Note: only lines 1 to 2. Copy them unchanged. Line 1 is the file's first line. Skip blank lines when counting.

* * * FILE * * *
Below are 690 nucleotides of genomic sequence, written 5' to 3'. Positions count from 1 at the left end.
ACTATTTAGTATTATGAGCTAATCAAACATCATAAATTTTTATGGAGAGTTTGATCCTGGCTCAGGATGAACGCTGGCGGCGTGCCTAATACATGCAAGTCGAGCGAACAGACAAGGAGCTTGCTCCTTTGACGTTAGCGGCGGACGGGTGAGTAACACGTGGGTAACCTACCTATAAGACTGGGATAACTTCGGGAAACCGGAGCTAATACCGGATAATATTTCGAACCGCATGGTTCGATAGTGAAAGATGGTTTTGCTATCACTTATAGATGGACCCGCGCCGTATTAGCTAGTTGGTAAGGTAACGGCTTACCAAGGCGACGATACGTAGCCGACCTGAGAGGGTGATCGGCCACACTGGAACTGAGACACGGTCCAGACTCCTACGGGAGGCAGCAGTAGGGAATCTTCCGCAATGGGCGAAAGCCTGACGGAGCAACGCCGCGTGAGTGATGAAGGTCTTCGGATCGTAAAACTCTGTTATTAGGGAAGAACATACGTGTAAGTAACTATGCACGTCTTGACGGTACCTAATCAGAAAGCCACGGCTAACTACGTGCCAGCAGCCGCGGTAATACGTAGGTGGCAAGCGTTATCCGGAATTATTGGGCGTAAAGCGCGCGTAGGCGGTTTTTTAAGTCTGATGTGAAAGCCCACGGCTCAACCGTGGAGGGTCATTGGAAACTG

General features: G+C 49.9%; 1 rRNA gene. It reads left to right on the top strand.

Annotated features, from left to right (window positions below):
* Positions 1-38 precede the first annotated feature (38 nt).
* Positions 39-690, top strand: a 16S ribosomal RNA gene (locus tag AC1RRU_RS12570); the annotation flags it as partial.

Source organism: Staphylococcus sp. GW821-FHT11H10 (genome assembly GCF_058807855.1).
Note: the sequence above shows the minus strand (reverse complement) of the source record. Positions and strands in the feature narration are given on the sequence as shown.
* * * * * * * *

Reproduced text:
Below are 690 nucleotides of genomic sequence, written 5' to 3'. Positions count from 1 at the left end.
ACTATTTAGTATTATGAGCTAATCAAACATCATAAATTTTTATGGAGAGTTTGATCCTGGCTCAGGATGAACGCTGGCGGCGTGCCTAATACATGCAAGTCGAGCGAACAGACAAGGAGCTTGCTCCTTTGACGTTAGCGGCGGACGGGTGAGTAACACGTGGGTAACCTACCTATAAGACTGGGATAACTTCGGGAAACCGGAGCTAATACCGGATAATATTTCGAACCGCATGGTTCGATAGTGAAAGATGGTTTTGCTATCACTTATAGATGGACCCGCGCCGTATTAGCTAGTTGGTAAGGTAACGGCTTACCAAGGCGACGATACGTAGCCGACCTGAGAGGGTGATCGGCCACACTGGAACTGAGACACGGTCCAGACTCCTACGGGAGGCAGCAGTAGGGAATCTTCCGCAATGGGCGAAAGCCTGACGGAGCAACGCCGCGTGAGTGATGAAGGTCTTCGGATCGTAAAACTCTGTTATTAGGGAAGAACATACGTGTAAGTAACTATGCACGTCTTGACGGTACCTAATCAGAAAGCCACGGCTAACTACGTGCCAGCAGCCGCGGTAATACGTAGGTGGCAAGCGTTATCCGGAATTATTGGGCGTAAAGCGCGCGTAGGCGGTTTTTTAAGTCTGATGTGAAAGCCCACGGCTCAACCGTGGAGGGTCATTGGAAACTG